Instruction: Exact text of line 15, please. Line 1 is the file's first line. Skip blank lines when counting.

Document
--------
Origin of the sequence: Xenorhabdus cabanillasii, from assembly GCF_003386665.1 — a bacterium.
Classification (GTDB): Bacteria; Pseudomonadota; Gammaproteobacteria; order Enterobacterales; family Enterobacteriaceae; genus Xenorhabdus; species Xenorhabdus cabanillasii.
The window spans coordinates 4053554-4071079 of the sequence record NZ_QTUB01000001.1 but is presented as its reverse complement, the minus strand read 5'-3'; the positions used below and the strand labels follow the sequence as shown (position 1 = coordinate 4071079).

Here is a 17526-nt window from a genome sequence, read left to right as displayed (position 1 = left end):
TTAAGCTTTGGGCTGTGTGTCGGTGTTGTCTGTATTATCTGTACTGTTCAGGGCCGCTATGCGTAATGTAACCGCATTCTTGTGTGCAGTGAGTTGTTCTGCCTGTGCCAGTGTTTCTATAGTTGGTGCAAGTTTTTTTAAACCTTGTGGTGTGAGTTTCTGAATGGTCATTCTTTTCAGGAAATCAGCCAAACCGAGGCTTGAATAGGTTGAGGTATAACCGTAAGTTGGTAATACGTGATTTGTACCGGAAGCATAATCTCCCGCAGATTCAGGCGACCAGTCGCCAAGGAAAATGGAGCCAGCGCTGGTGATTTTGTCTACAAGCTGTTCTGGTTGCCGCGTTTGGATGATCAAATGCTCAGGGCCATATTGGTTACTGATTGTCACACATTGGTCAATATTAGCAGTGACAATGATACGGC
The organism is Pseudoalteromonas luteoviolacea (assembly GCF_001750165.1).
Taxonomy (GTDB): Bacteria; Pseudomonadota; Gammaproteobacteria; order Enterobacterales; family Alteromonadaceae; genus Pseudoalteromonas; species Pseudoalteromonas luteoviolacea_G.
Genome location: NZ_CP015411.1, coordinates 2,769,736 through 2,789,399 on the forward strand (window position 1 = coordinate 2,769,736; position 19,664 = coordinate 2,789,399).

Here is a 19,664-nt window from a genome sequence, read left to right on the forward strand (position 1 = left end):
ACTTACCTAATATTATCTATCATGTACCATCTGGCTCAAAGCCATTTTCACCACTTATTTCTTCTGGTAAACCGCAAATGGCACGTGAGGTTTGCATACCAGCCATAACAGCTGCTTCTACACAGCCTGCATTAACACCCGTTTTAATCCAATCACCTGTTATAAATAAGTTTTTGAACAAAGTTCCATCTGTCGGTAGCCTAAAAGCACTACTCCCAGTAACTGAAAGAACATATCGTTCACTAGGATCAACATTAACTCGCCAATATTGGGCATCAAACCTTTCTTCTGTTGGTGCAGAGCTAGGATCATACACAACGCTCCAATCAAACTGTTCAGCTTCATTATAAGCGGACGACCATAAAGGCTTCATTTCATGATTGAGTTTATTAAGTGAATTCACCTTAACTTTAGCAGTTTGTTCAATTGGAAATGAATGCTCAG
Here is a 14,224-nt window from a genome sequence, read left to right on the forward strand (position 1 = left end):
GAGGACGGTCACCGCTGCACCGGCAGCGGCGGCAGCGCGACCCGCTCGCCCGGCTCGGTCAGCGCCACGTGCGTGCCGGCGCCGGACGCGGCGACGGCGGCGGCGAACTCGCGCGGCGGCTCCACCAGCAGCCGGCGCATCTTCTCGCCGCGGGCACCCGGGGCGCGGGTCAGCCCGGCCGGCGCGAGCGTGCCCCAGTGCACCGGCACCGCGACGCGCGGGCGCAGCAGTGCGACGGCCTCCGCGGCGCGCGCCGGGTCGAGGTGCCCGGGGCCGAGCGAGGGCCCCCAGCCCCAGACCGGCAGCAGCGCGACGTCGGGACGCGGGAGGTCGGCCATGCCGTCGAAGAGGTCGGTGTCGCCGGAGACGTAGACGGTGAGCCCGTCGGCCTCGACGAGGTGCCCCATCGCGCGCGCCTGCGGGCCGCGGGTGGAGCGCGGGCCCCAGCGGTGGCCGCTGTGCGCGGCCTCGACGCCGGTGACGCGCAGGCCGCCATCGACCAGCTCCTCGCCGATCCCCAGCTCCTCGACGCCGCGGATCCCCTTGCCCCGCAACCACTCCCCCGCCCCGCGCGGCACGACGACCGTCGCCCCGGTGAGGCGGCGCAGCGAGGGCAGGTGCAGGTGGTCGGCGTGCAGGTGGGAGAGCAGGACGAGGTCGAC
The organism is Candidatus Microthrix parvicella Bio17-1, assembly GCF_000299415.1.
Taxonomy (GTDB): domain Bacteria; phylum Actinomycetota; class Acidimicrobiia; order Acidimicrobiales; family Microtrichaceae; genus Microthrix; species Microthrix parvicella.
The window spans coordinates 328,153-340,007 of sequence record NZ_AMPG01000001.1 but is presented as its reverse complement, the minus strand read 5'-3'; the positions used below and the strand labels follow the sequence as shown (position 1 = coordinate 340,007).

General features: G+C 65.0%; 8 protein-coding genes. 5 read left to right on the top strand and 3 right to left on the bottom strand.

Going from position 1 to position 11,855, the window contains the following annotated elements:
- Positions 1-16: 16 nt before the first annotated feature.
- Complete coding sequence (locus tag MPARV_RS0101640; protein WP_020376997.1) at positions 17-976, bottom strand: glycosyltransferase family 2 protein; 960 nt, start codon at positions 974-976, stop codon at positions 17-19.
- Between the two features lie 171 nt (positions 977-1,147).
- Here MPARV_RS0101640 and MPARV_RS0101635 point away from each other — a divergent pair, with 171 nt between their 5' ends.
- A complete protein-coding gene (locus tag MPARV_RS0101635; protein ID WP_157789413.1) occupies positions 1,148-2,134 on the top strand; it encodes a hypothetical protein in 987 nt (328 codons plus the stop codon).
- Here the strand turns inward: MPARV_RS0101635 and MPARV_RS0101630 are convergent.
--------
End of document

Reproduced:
The window spans coordinates 328,153-340,007 of sequence record NZ_AMPG01000001.1 but is presented as its reverse complement, the minus strand read 5'-3'; the positions used below and the strand labels follow the sequence as shown (position 1 = coordinate 340,007).